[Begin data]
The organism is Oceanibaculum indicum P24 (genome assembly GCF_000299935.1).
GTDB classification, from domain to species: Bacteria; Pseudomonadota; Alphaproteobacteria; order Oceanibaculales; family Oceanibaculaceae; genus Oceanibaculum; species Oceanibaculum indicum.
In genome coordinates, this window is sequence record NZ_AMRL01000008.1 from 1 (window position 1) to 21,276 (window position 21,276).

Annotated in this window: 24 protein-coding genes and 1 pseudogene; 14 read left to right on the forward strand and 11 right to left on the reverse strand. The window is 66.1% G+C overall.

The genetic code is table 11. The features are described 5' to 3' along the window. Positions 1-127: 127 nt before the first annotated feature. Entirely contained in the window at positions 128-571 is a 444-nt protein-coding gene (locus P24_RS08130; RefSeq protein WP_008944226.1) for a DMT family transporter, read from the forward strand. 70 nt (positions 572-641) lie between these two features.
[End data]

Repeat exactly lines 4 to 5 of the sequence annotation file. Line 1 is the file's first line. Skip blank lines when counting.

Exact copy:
Annotated in this window: 24 protein-coding genes and 1 pseudogene; 14 read left to right on the forward strand and 11 right to left on the reverse strand. The window is 66.1% G+C overall.

The genetic code is table 11. The features are described 5' to 3' along the window. Positions 1-127: 127 nt before the first annotated feature. Entirely contained in the window at positions 128-571 is a 444-nt protein-coding gene (locus P24_RS08130; RefSeq protein WP_008944226.1) for a DMT family transporter, read from the forward strand. 70 nt (positions 572-641) lie between these two features.